An international team of researchers from seven institutions are teaching two-legged robots a stable, robust human way of walking as part of the KoroiBot project.
The researchers want to study human locomotion as precisely as possible and transfer that data to technical equipment with the help of new mathematical processes and algorithms. Their fields of expertise include robotics, mathematics, and cognitive sciences.
"One of the major challenges on the way is to enable robots to move on two legs in different situations, without an accident--in spite of unknown terrain and also with possible disturbances," says Heidelberg University professor Katja Mombaur.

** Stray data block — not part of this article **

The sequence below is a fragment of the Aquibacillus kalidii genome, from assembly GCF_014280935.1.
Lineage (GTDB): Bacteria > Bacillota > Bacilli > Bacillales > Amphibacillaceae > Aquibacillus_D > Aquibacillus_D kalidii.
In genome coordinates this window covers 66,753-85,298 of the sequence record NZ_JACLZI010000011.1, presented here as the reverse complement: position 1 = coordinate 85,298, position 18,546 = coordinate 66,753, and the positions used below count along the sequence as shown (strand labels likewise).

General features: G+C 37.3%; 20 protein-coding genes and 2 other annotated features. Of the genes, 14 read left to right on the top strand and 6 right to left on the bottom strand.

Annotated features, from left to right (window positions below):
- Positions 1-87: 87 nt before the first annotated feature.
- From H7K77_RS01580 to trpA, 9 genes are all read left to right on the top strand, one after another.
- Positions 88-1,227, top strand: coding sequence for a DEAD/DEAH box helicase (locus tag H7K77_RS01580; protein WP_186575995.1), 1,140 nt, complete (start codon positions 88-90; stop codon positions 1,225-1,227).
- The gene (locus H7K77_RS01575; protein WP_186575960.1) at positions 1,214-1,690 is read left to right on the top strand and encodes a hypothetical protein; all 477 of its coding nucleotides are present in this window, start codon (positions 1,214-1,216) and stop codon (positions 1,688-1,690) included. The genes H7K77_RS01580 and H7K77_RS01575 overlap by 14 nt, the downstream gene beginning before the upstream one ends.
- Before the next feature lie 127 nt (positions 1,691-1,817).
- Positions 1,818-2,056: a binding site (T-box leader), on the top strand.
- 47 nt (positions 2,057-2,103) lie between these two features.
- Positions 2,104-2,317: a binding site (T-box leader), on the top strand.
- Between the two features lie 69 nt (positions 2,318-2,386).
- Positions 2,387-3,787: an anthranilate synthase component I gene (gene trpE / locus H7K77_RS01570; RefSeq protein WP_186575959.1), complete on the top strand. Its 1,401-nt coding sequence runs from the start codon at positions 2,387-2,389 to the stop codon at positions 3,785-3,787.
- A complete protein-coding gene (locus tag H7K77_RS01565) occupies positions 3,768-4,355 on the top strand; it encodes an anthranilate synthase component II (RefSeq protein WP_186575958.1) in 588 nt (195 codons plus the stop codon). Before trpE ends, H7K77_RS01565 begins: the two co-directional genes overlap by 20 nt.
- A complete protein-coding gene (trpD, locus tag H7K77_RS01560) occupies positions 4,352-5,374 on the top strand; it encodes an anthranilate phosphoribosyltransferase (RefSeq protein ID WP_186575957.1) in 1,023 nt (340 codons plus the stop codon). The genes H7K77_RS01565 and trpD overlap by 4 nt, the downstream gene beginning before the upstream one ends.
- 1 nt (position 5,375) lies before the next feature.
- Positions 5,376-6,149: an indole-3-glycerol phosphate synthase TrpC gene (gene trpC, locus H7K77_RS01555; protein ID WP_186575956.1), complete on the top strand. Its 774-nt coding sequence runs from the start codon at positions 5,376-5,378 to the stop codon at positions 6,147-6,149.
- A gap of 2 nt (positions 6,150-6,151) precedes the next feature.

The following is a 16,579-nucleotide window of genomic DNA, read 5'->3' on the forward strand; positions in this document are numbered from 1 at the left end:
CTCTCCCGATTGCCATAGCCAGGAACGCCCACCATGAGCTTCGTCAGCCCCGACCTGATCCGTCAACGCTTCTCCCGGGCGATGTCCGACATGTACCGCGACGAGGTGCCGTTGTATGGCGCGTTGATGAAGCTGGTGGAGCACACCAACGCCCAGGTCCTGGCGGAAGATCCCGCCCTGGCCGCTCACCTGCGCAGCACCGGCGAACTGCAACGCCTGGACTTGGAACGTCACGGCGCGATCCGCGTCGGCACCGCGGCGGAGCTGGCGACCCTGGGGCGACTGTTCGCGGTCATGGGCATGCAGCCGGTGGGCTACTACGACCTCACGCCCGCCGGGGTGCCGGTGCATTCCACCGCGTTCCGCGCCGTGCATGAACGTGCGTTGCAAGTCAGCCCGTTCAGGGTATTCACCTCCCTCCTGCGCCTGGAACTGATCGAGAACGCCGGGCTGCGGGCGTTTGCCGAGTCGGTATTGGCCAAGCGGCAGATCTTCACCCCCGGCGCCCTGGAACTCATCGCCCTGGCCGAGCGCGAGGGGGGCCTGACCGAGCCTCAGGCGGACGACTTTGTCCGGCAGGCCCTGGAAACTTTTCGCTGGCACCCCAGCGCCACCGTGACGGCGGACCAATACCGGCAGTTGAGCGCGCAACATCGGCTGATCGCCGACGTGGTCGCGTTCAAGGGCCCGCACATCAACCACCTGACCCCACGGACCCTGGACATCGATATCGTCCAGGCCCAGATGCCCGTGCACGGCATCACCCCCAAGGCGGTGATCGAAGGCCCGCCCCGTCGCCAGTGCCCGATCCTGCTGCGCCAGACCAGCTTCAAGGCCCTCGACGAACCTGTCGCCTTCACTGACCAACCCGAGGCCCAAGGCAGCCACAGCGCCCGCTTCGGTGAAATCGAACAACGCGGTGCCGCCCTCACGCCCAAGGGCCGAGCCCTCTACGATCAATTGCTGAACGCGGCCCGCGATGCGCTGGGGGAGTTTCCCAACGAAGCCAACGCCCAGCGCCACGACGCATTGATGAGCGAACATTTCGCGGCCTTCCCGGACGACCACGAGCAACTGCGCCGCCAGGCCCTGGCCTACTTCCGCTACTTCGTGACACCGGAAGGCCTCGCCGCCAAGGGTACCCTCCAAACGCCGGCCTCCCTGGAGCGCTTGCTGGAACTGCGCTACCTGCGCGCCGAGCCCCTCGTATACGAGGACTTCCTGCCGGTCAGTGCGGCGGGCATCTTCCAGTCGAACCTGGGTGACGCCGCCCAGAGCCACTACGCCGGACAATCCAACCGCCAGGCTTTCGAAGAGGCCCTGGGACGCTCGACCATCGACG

As part of the KoroiBot project, the researchers will study the way humans walk on different surfaces and create mathematical models, with the goal of implementing their research in existing robots. The research results also will be fed into the planning of new design precepts for the next generation of robots.
The researchers also will investigate the way movement of humans and robots can be turned into mathematical models.
From Heidelberg University
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